Date(s) - 04/16/2022 - 07/10/2022
12:00 am

Frick Pittsburgh


This exhibition pairs two monumental paintings created 400 years apart —-one by Artemisia Gentileschi (1593-1656), an Italian artist and one of the most successful female artists of the 17th century, and the second by Kehinde Wiley (born 1977), an African-American contemporary artist celebrated for his recontextualization of classic paintings.

The subject is a story that appears in many (but not all) versions of the Bible: the beheading of an Assyrian general named Holofernes by a Jewish widow called Judith when he threatened to destroy her hometown.

Artemisia Gentileschi’s version, one of her most well-known paintings, is depicted with shocking intensity. Struggling limbs and the play of light and dark draw the viewer’s attention to the gruesome act. The work is a powerful statement of Artemisia’s skill as an artist as well as a symbol of the adversity she encountered in a male-dominated field.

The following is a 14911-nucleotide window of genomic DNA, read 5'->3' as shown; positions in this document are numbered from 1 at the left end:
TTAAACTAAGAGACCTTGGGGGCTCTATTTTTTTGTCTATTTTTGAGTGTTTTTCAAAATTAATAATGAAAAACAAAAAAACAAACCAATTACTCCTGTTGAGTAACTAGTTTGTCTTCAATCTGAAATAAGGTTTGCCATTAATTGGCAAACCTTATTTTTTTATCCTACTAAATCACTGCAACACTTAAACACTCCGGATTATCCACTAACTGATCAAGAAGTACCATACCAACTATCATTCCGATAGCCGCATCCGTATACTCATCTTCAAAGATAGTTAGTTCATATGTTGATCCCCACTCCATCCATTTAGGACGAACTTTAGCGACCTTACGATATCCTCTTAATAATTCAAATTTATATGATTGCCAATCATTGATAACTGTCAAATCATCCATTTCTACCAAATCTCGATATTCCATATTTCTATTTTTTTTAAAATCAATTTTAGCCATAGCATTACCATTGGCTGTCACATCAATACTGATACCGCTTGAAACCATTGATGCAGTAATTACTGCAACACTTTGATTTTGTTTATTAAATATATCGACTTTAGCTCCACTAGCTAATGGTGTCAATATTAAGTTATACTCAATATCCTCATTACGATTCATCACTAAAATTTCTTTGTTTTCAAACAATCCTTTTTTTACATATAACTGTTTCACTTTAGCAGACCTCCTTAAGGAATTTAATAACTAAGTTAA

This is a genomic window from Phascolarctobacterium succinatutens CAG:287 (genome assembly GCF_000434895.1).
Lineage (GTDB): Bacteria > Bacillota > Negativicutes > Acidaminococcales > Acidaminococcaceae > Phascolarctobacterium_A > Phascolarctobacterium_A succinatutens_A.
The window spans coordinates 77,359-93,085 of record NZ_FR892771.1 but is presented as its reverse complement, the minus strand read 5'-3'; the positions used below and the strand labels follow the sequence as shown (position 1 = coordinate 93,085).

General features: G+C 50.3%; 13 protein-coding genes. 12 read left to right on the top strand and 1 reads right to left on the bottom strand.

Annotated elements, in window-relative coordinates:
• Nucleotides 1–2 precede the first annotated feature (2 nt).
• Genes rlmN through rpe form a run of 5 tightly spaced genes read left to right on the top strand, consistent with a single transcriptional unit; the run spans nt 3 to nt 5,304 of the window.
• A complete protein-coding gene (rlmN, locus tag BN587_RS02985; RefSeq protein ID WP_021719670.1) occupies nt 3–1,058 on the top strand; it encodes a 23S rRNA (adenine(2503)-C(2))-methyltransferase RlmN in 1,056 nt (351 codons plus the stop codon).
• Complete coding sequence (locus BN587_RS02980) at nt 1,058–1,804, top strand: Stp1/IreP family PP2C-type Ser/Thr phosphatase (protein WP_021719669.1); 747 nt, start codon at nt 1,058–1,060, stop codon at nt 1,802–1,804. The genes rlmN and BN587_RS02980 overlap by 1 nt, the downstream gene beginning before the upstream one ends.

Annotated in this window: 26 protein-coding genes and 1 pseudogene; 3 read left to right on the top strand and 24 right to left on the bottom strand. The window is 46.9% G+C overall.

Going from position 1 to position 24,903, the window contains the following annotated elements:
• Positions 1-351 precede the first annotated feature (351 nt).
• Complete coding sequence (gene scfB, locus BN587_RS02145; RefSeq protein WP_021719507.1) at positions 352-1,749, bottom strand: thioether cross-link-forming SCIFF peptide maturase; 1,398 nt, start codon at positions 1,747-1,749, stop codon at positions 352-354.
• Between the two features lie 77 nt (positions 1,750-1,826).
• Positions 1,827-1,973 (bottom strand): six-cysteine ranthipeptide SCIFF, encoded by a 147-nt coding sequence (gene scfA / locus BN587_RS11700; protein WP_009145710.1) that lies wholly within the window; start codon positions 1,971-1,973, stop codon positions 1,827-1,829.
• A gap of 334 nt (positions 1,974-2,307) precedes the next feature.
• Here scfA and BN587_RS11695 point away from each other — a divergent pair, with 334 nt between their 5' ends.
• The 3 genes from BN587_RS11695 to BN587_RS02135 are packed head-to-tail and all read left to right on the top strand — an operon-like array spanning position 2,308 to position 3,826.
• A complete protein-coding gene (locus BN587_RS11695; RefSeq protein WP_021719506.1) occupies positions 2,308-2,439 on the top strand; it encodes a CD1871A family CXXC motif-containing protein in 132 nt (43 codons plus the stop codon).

Throughout his career, the openly gay artist Kehinde Wiley has consistently critiqued the racism of art history, while exploring contemporary street culture and identity. His version of the painted, executive four centuries after Artemisia’s, translates the image of a courageous woman defeating her oppressor into a contemporary, stylized vision that simmers with defiance.

7227 Reynolds Street, Pittsburgh, PA 15208 United States